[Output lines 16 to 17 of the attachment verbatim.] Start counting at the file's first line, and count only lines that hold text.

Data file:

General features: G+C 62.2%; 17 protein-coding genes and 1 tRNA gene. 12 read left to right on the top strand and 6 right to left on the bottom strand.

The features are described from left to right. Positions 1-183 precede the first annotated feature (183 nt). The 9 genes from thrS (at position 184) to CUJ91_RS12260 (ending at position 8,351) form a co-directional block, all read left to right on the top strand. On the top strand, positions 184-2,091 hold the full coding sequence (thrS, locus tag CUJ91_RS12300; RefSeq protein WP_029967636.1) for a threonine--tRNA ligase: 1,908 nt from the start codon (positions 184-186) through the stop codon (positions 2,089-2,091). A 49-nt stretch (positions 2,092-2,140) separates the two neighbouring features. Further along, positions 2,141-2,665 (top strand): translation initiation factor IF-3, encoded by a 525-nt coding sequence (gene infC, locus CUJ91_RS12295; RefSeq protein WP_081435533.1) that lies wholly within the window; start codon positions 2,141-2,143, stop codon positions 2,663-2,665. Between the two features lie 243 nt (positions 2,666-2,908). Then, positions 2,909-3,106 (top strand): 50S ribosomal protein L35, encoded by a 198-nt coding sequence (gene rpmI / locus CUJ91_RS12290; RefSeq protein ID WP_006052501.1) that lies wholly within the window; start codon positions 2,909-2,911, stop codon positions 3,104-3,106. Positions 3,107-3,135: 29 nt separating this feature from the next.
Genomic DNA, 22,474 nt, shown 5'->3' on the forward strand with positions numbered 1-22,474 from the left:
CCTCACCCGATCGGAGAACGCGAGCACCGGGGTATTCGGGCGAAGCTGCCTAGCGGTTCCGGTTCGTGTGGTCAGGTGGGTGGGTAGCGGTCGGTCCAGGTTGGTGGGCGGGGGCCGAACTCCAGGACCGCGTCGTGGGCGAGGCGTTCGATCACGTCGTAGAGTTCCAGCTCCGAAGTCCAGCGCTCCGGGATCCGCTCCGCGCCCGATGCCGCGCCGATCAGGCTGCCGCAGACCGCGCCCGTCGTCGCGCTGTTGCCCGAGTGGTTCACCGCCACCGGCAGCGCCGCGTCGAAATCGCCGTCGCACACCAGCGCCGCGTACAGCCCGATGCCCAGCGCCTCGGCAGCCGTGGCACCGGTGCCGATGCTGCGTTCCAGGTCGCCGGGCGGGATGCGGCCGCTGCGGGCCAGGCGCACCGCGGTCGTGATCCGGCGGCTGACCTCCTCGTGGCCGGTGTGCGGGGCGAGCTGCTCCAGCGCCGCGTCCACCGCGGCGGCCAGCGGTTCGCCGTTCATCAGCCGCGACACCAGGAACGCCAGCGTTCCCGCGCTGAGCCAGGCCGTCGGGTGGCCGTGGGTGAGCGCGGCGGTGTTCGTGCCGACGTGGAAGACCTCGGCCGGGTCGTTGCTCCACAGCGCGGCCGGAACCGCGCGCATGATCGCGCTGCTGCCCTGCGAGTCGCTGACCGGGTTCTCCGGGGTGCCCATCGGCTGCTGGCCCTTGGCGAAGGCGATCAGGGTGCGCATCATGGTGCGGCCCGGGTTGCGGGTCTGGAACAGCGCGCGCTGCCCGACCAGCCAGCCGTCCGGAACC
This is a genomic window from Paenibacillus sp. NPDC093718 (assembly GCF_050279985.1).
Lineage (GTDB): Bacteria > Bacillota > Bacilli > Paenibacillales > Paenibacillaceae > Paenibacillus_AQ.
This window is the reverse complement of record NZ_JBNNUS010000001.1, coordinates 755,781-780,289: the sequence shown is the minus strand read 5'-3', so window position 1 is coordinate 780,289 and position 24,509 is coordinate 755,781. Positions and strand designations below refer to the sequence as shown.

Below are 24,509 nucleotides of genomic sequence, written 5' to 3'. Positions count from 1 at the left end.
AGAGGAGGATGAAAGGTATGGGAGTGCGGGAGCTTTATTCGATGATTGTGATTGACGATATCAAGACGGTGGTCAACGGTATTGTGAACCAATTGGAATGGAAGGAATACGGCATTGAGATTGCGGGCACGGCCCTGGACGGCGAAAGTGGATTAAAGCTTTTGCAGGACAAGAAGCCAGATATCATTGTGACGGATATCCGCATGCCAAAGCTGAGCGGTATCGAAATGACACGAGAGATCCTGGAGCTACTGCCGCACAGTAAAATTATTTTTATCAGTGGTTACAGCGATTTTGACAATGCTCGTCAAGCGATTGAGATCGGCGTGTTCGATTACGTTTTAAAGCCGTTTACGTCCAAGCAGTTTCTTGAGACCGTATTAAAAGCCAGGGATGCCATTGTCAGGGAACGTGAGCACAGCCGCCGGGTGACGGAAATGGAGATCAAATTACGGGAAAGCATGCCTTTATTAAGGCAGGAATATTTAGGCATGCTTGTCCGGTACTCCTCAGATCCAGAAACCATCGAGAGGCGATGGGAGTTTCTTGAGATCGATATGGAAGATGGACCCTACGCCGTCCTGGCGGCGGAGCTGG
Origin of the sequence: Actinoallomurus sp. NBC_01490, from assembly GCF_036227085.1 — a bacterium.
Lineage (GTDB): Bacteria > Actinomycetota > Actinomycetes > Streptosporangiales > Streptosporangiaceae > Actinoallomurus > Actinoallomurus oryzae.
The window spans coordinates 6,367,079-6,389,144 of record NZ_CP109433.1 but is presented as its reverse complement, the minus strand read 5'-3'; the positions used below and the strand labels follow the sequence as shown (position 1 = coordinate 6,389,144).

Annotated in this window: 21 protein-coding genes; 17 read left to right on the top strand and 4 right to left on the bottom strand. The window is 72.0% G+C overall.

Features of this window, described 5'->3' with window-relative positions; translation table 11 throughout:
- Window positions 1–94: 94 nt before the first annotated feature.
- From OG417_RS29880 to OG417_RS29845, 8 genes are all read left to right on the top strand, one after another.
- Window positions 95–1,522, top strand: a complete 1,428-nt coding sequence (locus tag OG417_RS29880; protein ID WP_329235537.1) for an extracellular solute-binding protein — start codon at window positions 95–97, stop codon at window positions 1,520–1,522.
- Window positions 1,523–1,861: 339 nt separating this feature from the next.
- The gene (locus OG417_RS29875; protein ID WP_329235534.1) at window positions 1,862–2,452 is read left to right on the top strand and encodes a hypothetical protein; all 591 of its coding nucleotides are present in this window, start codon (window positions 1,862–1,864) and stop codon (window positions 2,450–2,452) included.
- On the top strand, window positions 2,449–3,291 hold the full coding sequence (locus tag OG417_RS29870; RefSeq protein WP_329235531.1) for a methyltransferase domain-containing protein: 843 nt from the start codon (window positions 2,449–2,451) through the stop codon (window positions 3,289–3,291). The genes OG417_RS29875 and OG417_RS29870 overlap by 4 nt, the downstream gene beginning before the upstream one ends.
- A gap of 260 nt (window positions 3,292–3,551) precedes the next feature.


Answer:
- From OG417_RS29880 to OG417_RS29845, 8 genes are all read left to right on the top strand, one after another.
- Window positions 95–1,522, top strand: a complete 1,428-nt coding sequence (locus tag OG417_RS29880; protein ID WP_329235537.1) for an extracellular solute-binding protein — start codon at window positions 95–97, stop codon at window positions 1,520–1,522.